(Distributed 09/02/05) Louisiana’s dairy farms, mostly located in the Florida parishes of Tangipahoa, Washington and St. Helena, apparently have been hit hard by Hurricane Katrina.
(Distributed 09/02/05) A flood-damaged home requires special attention to avoid a population explosion of molds, other fungi, algae and bacteria, LSU AgCenter housing specialist Dr. Claudette Reichel says.
(Distributed 09/01/05) If you are without power because of Hurricane Katrina, keep in mind the food in your refrigerator or freezer has a limited lifespan – as short as four hours, according to LSU AgCenter nutritionist Dr. Beth Reames.
(Distributed 08/28/05) While most eyes are focused on New Orleans, the surrounding countryside has suffered a severe blow from Hurricane Katrina that’s expected to affect several Louisiana agricultural commodities.
(For Release On Or After 09/30/05) Now is an excellent time to assess your landscape and make plans, since November through February is the prime time for planting hardy trees, shrubs and ground covers in Louisiana.
(For Release On Or After 09/23/05) The satisfaction of growing fresh vegetables is undeniable, but many gardeners do not have a suitable in-ground location to grow them. If your circumstances force you to do your gardening in containers, you should know that many cool-season vegetables can be grown successfully in containers
(For Release On Or After 09/16/05) Gardeners use the term "volunteer" for the seedling of a desirable plant that appears in the garden even though it wasn’t actually planted there. These plants can be the offspring of trees and shrubs but are most often the result of seeds dropped by annuals or perennials that were previously grown in the garden.
(For Release On Or After 09/09/05) Birds can contribute wonderful, unique and desirable things to your landscape such as movement, color, sounds and pest control. Although certain birds can damage some fruits and vegetables, the presence of birds is almost universally welcomed by gardeners.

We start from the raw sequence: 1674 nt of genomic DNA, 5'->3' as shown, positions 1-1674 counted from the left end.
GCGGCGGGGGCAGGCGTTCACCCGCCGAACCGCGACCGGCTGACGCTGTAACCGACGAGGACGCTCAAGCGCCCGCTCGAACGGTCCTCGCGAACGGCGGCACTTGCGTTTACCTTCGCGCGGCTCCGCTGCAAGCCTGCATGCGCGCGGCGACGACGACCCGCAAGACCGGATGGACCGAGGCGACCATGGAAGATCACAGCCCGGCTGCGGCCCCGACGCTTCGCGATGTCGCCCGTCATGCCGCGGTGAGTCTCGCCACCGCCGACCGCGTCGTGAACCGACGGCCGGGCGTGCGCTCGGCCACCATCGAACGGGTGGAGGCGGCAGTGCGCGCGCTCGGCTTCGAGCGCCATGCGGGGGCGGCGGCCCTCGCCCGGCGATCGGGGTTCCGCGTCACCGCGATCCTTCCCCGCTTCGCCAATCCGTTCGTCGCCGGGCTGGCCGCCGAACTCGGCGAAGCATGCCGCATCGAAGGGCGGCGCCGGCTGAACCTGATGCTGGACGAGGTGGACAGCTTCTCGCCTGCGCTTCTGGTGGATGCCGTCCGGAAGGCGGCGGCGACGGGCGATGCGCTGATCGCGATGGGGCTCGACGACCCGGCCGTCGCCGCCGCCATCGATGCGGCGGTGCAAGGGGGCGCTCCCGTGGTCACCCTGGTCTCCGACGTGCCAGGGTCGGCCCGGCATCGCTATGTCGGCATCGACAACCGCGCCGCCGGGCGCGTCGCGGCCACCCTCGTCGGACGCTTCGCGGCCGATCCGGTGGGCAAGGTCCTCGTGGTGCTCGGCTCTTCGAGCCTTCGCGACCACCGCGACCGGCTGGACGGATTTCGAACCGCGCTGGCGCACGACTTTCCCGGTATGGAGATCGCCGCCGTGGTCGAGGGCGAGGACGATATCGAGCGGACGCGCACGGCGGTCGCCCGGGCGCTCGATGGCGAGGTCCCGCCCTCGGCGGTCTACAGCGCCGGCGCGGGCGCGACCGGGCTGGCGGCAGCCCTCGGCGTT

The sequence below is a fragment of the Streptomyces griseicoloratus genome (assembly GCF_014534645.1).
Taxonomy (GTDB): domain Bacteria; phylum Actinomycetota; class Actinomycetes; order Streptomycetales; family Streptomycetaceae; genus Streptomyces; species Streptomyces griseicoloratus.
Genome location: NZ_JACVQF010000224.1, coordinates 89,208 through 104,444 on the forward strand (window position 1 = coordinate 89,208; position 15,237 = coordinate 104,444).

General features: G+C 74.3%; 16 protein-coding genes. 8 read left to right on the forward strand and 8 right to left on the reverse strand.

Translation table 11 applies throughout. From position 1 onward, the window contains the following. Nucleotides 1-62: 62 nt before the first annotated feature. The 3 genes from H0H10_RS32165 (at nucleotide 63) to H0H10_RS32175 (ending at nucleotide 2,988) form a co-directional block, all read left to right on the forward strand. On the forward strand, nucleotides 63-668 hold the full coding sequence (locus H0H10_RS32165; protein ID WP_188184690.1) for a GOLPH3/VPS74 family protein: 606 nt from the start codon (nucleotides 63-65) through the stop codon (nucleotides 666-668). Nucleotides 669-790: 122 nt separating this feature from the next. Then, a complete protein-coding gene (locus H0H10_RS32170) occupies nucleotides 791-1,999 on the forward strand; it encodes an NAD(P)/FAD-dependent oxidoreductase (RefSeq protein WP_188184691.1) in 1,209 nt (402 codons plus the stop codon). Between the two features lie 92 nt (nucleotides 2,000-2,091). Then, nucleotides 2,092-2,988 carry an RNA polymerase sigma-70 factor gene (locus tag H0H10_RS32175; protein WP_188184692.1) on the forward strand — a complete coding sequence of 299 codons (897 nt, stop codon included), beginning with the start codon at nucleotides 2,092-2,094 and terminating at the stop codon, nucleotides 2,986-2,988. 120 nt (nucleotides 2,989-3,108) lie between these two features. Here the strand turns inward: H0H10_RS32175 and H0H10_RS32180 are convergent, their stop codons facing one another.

(For Release On Or After 09/02/05) If we’re lucky, we might have some cooler days this month, since cool fronts often begin to make their way this far south in September. After the long, hot summer, these last scorching days are especially hard to bear for gardeners and their landscapes.
(Distributed September 2005) Each year, millions of illnesses can be traced to foodborne bacteria. LSU AgCenter nutritionist Dr. Beth Reames says that figure can drop if people follow recommendations during September Food Safety Education Month.
(Distributed September 2005) If you pack a school lunch for your child, LSU AgCenter nutritionist Dr. Beth Reames wants you to follow certain food safety tips from the Fight BAC! safety campaign. She says these recommendations will reduce the incidence of foodborne illness.
(Distributed September 2005) Diabetes is a chronic condition that requires medical intervention, meal planning and dedication to a healthy lifestyle. Several approaches are available for individuals to plan their diets, says LSU AgCenter nutritionist Dr. Heli Roy.
(Distribued September 2005) Make sure you plan a good defense for keeping food safe at tailgate parties. Keeping food safe from home to stadium helps prevent foodborne illness, according to LSU AgCenter nutritionist Dr. Beth Reames.
(Distributed September 2005) Proper refrigeration can reduce the risk of foodborne illnesses. It can reduce by two-thirds the risk of Listeriosis, an illness from improperly chilled foods, according to LSU AgCenter nutritionist Dr. Beth Reames.
(Distributed September 2005) Half the male population and a third of the female population are likely to develop heart disease in their lifetimes. Whether you have heart disease or want to prevent it, you can reduce your risk for having a heart attack by lowering your blood cholesterol level, says LSU AgCenter nutritionist Dr. Beth Reames.
(Distributed September 2005) Being the parent of a college freshman can be challenging. College students undergo many changes as they begin their journey to independence, says LSU AgCenter family life professor Dr. Diane Sasser.